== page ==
If you miss your originating flight, the rest of your trip will be a series of encounters with the Underworld.
Admittedly, I failed to allow adequate time. Bottom line: we missed our flight out on 03 April. I called Northwest’s reservation center from the airport. I was told there were no more flights available that day, on any airline. Mind you, this is 10 o’clock in the morning, flying from Detroit to San Juan, Puerto Rico. Anyway, a flight was booked for the following day. Never mind that each ticket suffered a $150 “change” penalty, plus a rate increase of $526.50. First lesson: it’s costly to miss your flight!
After checking my email, the new itinerary somehow missed the first leg of the return trip. How could I board a plane in Atlanta if I never left San Juan? Isn’t this common sense? Anther call to Northest to get this piece fixed. A new itinerary shows up in email and it looks like a round trip. Silly me; I figure I’m good at this point.
Fat, dumb, and happy, I enjoy my week in Puerto Rico—6 different beaches in 6 days, lows in the 70s and highs near 90, missed the snow back in Michigan. Then, I show up at the airport and Mr. A. Lugo has to do a lot of computer work to come up with my tickets. Granted, some of this has to do with the Northwest-Delta merger, but I’m sure there’s a residual effect from the first missed flight. He needed my original boarding pass from a week earlier to get us on the plane. We check our bags and take our seats for that flight to Atlanta to catch the second leg to Indianapolis. Why Indianapolis, you wonder? Me too—maybe Delta doesn’t fly direct from its hub in Atlanta to subsidiary Northwest’s hub in Detroit.
In Atlanta, the boarding passes issued in San Juan that morning get new seat assignments. No big deal, right? Well, the same thing happens in Indianapolis and that annoys me a little. This flight is too short for beverage service, so all we get is water. No problem; we had beverages and complimentary peanuts on the previous flights. What a surprise the return of “free” peanuts was. Still, I’d rather have to buy snacks and not pay for that first checked bag. By definition, air travel implies a need for stuff at the other end, which means luggage. To beat the fee, people now bring on carryons that are almost big enough to require being motorized. Did I say I don’t like flying anymore?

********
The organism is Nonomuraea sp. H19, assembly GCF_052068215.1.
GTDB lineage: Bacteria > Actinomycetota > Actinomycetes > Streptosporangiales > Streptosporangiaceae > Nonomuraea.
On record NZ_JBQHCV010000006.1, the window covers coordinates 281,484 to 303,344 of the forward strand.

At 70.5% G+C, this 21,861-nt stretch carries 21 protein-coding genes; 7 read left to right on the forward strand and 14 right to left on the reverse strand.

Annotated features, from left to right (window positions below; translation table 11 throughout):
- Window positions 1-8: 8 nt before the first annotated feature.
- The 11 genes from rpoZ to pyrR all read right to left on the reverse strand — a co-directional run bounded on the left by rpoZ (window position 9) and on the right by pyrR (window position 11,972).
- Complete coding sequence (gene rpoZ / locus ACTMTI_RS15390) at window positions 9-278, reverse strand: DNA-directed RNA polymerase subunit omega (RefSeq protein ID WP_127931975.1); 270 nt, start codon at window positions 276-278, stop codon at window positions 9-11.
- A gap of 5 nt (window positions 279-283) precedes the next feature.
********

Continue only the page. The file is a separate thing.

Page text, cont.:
Arriving in Detroit, the plane drops us at the far end of Concourse B. We’ve got to go to the center, then down to go under the apron, back up into Concourse A, then down again to baggage claim. To get to the shuttles from baggage claim, you’ve got to go back up again, take the skyway to the parking garage, and go back down again. What a hairbrained design. Oh, and our luggage carousel is the farthest one from our gate. Once the sign changed to read “complete” and the carousel stopped moving, I knew there was a problem. We were missing both suitcases, despite paying $15 for each of them. A walk 7 carousels back, just past the center to “baggage services” yields the information that my suitcase—with my car keys—is on it’s way to Minneapolis, another Northwest hub. My daughter’s never scanned, so maybe it’s still in San Juan! Turns out, however, both bags went to Minneapolis and were delivered to us the next day. Second lesson: don’t pack your keys in your checked luggage.
Delta and Northwest’s merger seems not to be going so smoothly. On our ride from the parking lot to the airport, a couple on the shuttle told us Delta had bumped them 3 days in a row and they only had 1 day left on their 4-day Disneyworld vacation. The airlines are still pretty much separate from a reservations perspective, although Delta’s Mr. Lugo was able to make the system spit out our tickets in San Juan. And while waiting to make my baggage claim, two people in front of me were looking for luggage from their re-booked Delta flights. The Delta baggage people had 70 some bags that hadn’t been scanned, but if the people’s luggage was at Delta, they’d have to come back to Northwest to file the claim since the Northwest flight was the last one. Oh, and I miss the Northwest red signage which has been replaced by blue Delta signs which also say “Now serving NWA”. How long til they start realizing savings after they repaint planes, field new flight attendant and crew uniforms, resolve other differences, and finally bring all their electronic systems together?